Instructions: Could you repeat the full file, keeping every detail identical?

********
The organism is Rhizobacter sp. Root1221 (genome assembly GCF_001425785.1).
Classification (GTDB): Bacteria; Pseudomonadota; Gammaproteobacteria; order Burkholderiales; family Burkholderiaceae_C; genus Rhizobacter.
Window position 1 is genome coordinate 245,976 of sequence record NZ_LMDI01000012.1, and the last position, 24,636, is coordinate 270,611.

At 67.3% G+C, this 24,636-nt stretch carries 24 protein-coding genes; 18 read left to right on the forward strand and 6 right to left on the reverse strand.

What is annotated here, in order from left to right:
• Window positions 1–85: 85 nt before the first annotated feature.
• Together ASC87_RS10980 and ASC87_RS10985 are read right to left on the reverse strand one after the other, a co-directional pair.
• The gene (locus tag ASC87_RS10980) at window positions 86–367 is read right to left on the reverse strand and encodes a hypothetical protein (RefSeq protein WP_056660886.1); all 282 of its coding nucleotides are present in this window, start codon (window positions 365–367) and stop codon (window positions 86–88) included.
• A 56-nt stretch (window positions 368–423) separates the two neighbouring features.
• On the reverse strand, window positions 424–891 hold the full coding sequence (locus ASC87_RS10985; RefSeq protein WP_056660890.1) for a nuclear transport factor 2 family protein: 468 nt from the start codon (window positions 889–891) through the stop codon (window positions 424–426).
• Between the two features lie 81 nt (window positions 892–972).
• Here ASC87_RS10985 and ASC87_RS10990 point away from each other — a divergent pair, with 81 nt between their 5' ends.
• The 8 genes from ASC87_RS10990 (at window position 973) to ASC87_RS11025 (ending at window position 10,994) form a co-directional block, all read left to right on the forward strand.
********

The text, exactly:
The organism is Rhizobacter sp. Root1221 (genome assembly GCF_001425785.1).
Classification (GTDB): Bacteria; Pseudomonadota; Gammaproteobacteria; order Burkholderiales; family Burkholderiaceae_C; genus Rhizobacter.
Window position 1 is genome coordinate 245,976 of sequence record NZ_LMDI01000012.1, and the last position, 24,636, is coordinate 270,611.

At 67.3% G+C, this 24,636-nt stretch carries 24 protein-coding genes; 18 read left to right on the forward strand and 6 right to left on the reverse strand.

What is annotated here, in order from left to right:
• Window positions 1–85: 85 nt before the first annotated feature.
• Together ASC87_RS10980 and ASC87_RS10985 are read right to left on the reverse strand one after the other, a co-directional pair.
• The gene (locus tag ASC87_RS10980) at window positions 86–367 is read right to left on the reverse strand and encodes a hypothetical protein (RefSeq protein WP_056660886.1); all 282 of its coding nucleotides are present in this window, start codon (window positions 365–367) and stop codon (window positions 86–88) included.
• A 56-nt stretch (window positions 368–423) separates the two neighbouring features.
• On the reverse strand, window positions 424–891 hold the full coding sequence (locus ASC87_RS10985; RefSeq protein WP_056660890.1) for a nuclear transport factor 2 family protein: 468 nt from the start codon (window positions 889–891) through the stop codon (window positions 424–426).
• Between the two features lie 81 nt (window positions 892–972).
• Here ASC87_RS10985 and ASC87_RS10990 point away from each other — a divergent pair, with 81 nt between their 5' ends.
• The 8 genes from ASC87_RS10990 (at window position 973) to ASC87_RS11025 (ending at window position 10,994) form a co-directional block, all read left to right on the forward strand.